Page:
The 8 Best Graphics Cards of 2020

Take your gaming to the next level with the next generation of graphics cards

Whether you're a gamer or an editor, you're going to need one of the best graphics cards to put some serious muscle in your rig. A graphics card or GPU is essential for high-end gaming or rendering complex visual assets in video editing. Currently, there is a daunting number of GPUs available to consumers which can make finding the right one a little confusing to say the least. But there are really just a few things to keep in mind when looking for the GPU for you.

One of your most important considerations is memory, how many GBs worth of memory your card has is going to be a huge factor in terms of performance. And while clock speed plays a bigger role for gamers looking to overclock their cards, a higher potential clock speed will inevitably impact performance.

If you're curious about what else a beefy GPU can do, check out our video card primer to learn the ins and outs.

Best Overall: Nvidia GeForce RTX 2080 Ti

What We Like
  • VR ready

  • 4K ready

  • Aerospace quality alloy heatsinks

What We Don't Like
  • Expensive

  • Reports of DOA units

  • Reports of customers receiving damaged units

The Nvidia GeForce RTX 2080 Ti is a powerhouse of a graphics card; perfect for both serious gamers and graphic design professionals. This GPU features aerospace quality alloy heatsinks and framing for durability, strength, and enhanced heat dissipation to help keep the card running at optimal temperatures. It also has three fans to help draw heat away from the unit; these fans have a silent operation mode when the card's temperature remains under 55 degrees Celsius so you can work on animations and designs or play low-demand games without distracting fan noise. 

The 2080 Ti uses Nvidia's GPUTweak II software to monitor temperatures, and performance in real-time to help get the most out of the card. You can also use GPUTweak II to access additional software like XSplit Gamecast, GameBooster, and Quantum icloud. This graphics card is both VR and 4K ready to deliver the sharpest, most immersive gaming experiences as well as clean animations and graphic design.

Best Nvidia: Gigabyte GeForce RTX 2080 Super

What We Like
  • NvidiaLink support

  • 4-year warranty

  • LED power indicator

What We Don't Like
  • Expensive

  • Reports of DOA units

  • May not fit mid-size tower cases

The Gigabyte GeForce RTX 2080 Super is the best Nvidia based graphics card currently available. This GPU features real-time ray tracing for incredibly realistic lighting effects for more lifelike scenes in games and 3D animation. It is also compatible with NVlink to connect two identical GPU cards for additional processing power. 

The 2080 Super has composite copper tubing and three fans to help dissipate heat more efficiently for better performance. The three fans turn in alternative directions to help optimize airflow and keep everything running smoothly. It also has an LED indicator light to alert you to interrupted or unreliable power to the card and help quickly identify and fix problems. This card uses the AORUS application to adjust overclocking and fan speeds as well as monitor performance and temperatures. Gigabyte offers a four-year warranty that covers DOA units and manufacturing defects.

Best for 1080p: ASUS TUF GeForce RTX 1660 Super

What We Like
  • Affordable

  • VR ready

  • 144 hour testing for compatibility

What We Don't Like
  • Not 4K capable

  • May run hot

If you're looking to upgrade your current build or put together your first PC, but aren't ready for 4K-ready components, check out the ASUS TUF GeForce RTX 1660 Super. The dual-fan cooling system for this GPU features quieter and smoother operation and also has copper pipes that make direct contact with the heatsink plate for more efficient dissipation of heat.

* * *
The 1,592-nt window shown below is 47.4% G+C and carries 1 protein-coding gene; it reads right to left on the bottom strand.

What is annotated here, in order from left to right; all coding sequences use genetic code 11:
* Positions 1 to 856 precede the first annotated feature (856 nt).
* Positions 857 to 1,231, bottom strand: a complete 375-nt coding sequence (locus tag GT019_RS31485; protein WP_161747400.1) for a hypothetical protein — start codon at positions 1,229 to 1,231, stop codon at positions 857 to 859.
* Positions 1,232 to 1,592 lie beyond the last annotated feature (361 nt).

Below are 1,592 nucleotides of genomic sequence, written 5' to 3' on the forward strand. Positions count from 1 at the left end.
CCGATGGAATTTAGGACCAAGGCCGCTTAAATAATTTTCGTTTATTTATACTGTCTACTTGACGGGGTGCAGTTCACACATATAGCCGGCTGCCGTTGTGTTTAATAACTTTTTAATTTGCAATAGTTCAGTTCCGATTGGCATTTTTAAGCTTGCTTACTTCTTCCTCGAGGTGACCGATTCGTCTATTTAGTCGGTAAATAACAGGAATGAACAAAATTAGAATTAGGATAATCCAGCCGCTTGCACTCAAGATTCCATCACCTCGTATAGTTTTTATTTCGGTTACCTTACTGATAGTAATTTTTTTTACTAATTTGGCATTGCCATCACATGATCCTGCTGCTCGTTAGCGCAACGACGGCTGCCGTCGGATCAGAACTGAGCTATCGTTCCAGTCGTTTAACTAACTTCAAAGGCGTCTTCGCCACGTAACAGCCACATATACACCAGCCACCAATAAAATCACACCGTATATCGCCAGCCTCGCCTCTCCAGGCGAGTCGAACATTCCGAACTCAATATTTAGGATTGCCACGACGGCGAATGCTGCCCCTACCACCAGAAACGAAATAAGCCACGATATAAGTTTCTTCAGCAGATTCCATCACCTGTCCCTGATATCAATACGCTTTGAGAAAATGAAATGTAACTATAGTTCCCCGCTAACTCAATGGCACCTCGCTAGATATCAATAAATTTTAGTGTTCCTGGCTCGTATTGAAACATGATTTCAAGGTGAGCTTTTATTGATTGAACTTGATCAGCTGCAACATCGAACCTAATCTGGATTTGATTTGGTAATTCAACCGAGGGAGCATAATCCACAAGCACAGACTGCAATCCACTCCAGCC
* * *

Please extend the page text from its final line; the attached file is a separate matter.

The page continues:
The RTX 1660 Super has 6GB of GDDR6 memory, making it 20 percent faster than the original GTX 1660 GPU. ASUS TUF puts each component through an extensive validation process to ensure that components will work together for flawless gaming experiences and better graphic design and video production. This GPU is VR ready so you can take the leap into the next generation of PC gaming without having to sink a ton of money into pricey components.

Best for Professionals: Nvidia Titan RTX

What We Like
  • Tons of memory

  • 8K capable

  • Fast 4K and 3D rendering

What We Don't Like
  • Very expensive

  • Requires liquid cooling for optimal temperatures

  • Loud fans under heavy load

Not all GPUs are made with gaming in mind. The Nvidia Titan RTX is a card designed specifically for professionals working with machine learning, AI research, and 4K and 8K video rendering. This card features 24GB of GDDR6 memory and is NVlink compatible to connect to a duplicate card for scalability. With NVlink, you can get theoretically up to 100GB per second of data transfer. 

A single card can give you up to 672GB per second of memory bandwidth, allowing you to tackle complex learning scenarios and calculations that other GPU cards wouldn't be able to handle. The 13-phase power supply gives you sub-millisecond power management for ultra-precise overclocking capabilities. This card can support up to four displays via a single HDMI and three display 1.4 ports. If you use a single display, this card can deliver 8K picture quality for super fine detailing in 3D animation or video rendering.

"An overlooked factor when buying a GPU is bottlenecking. If you buy a massive GPU, but you have a processor that's a couple of generations behind the curve, your GPU won't be working to its full potential."Alice Newcome-Beill, Associate Commerce Editor

Best for 1440p: EVGA GeForce RTX 2060 Super

What We Like
  • VR ready

  • Three-year warranty

  • Factory overclocked

What We Don't Like
  • Very large card (may not fit mid-size or smaller towers)

  • Reports of failing units

  • Takes up 2.75 slots

If you're looking to upgrade your GPU, but aren't quite ready to take the leap into 4K components, check out the EVGA GeForce RTX 2060 Super. This graphics card features real-time ray tracing for more realistic lighting in video games and 3D rendered graphics. It has 8GB of GDDR6 memory that is capable of 448GB per second of bandwidth. This allows the 2060 Super to easily handle games and 3D rendering in 1440p.